President Trump today pardoned two Oregon ranchers whose imprisonment sparked the 2016 armed occupation of the Malheur National Wildlife Refuge.
Dwight Hammond and his son, Steven, were sentenced to a mandatory minimum prison term of five years after a 2012 arson conviction. The two were accused of setting fire to federal land on two occasions. Federal prosecutors say the pair set the first fire to destroy evidence of a deer they had poached.
After their conviction, federal judge Michael Robert Hogan, who was sympathetic to the two, gave them a lesser sentence on his last day on the job before retiring. Federal prosecutors appealed Hogan’s action and won. The Hammonds were again sentenced to the mandatory minimum of five years.
That prompted Ammon and Ryan Bundy, and a group of supporters, to raid and occupy the wildlife refuge south of the city of Burns. They claimed the Hammonds were the victims of federal overreach.
In a statement released today, White House press secretary Sarah Huckabee Sanders said the evidence that led to the Hammonds’ conviction was uncertain.
“The Hammonds are devoted family men, respected contributors to their local community, and have widespread support from their neighbors, local law enforcement, and farmers and ranchers across the West,” Sanders said. “Justice is overdue for Dwight and Steven Hammond, both of whom are entirely deserving of the Grants of Executive Clemency.”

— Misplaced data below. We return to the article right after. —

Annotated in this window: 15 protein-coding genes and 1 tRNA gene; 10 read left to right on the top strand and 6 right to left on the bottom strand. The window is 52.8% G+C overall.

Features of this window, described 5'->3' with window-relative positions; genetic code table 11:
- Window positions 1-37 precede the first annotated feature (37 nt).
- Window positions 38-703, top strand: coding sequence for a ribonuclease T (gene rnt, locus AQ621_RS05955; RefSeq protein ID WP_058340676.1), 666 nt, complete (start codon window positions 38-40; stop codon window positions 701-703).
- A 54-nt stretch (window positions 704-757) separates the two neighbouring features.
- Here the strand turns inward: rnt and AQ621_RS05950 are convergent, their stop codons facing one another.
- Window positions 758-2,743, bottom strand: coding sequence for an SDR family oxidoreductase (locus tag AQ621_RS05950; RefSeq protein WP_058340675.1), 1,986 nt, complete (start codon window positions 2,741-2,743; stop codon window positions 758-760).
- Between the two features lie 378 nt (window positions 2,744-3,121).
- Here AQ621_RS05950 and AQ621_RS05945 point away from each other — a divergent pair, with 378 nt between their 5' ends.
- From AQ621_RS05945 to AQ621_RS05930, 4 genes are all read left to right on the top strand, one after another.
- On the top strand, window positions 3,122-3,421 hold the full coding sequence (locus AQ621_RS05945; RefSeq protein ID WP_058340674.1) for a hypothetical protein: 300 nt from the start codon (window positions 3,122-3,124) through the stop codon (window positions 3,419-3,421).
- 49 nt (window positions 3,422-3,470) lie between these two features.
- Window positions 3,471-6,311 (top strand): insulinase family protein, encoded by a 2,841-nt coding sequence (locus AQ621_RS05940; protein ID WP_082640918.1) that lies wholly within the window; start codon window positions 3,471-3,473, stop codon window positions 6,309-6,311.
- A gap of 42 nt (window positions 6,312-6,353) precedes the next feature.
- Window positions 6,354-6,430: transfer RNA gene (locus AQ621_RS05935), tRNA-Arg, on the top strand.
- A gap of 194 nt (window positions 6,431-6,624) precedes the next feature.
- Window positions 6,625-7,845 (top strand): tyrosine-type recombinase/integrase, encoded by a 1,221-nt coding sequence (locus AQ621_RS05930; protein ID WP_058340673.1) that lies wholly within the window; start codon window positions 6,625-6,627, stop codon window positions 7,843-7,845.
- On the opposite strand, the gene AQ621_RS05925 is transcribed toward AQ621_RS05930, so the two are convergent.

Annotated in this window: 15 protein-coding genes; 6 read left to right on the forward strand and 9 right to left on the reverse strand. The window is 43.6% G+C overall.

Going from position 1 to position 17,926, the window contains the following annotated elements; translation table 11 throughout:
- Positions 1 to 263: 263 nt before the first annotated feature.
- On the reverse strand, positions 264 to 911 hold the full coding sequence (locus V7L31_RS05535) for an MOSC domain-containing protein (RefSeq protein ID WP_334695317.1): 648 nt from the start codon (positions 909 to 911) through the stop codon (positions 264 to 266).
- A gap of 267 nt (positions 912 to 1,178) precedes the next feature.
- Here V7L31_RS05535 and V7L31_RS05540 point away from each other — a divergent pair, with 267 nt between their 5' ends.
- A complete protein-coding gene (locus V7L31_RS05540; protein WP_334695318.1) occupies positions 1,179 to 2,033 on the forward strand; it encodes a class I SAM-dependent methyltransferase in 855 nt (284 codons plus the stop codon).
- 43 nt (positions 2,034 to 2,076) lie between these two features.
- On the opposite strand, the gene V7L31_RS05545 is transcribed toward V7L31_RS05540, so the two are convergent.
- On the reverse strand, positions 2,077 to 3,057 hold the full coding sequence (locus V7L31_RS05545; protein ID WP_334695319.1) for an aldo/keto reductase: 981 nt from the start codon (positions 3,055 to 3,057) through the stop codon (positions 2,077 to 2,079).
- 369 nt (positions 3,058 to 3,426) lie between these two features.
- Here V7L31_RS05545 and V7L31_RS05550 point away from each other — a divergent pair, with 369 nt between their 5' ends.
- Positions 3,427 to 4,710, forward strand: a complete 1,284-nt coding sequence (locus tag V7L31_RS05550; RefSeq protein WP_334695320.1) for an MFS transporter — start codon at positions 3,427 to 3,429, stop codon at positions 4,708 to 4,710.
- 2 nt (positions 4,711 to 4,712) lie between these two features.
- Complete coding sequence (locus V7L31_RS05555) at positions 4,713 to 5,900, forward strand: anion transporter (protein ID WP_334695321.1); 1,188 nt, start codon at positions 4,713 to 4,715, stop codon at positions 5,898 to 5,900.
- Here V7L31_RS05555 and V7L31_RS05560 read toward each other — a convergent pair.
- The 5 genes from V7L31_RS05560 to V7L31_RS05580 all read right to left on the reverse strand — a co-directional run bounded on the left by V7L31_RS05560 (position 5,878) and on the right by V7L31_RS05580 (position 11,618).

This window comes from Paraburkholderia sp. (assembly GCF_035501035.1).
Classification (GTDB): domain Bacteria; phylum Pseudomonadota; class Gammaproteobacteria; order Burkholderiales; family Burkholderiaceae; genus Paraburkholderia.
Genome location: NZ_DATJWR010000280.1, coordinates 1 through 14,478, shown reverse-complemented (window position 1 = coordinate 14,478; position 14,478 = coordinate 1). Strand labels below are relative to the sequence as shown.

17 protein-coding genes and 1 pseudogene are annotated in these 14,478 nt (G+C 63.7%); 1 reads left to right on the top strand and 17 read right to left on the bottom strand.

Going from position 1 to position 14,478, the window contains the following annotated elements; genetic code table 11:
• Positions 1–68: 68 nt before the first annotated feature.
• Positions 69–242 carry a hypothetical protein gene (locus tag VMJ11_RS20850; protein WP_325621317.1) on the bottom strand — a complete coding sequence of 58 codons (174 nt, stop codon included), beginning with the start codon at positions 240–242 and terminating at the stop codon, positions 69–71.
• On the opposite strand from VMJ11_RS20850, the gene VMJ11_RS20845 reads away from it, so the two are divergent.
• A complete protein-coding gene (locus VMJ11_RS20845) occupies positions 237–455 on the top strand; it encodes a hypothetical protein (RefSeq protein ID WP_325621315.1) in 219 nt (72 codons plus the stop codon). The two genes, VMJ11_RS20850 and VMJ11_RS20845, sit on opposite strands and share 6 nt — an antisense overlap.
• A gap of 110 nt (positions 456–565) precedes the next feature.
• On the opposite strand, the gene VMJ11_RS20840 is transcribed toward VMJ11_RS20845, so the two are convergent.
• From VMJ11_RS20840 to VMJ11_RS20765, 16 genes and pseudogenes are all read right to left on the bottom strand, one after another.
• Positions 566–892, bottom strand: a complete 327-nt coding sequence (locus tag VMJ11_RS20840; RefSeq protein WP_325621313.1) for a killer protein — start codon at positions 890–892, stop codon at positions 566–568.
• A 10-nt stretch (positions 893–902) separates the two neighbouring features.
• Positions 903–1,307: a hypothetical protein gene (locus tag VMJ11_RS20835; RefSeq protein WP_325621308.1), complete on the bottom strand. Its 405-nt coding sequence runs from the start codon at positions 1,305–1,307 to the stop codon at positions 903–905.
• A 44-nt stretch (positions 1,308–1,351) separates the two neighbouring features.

The Hammonds have a long history of conflicts with federal land managers.
Two years ago, Forrest Cameron, who served as manager of the Malheur from 1989 to 1999, told the news website The Raw Story that the Hammonds made death threats to his predecessor. When Cameron was manager, the Hammonds had permits to graze cattle on the refuge. Cameron said they violated the terms of their permits repeatedly.
In 1994, federal workers tried to build a fence around a watering hole that the Hammonds’ cattle had used. The Hammonds disabled government equipment to prevent construction of the fence. They were arrested and charged with impeding, intimidating and interfering with federal officers.
Cameron said that prior to the fence incident, the Hammonds made death threats against him and his wife, as well as to two other refuge employees and their families.
“My wife would take these phone calls, it was terribly vulgar language,” Cameron told The Raw Story. “They said they were going to wrap my son in barbed wire and throw him down a well. They said they knew exactly which rooms my kids slept in.”
Cameron’s family moved to Bend, a larger town more than 100 miles away. The families of other Malheur employees also relocated for a time, Cameron said.
Today’s clemency action brings the total number of people pardoned by Trump to nine.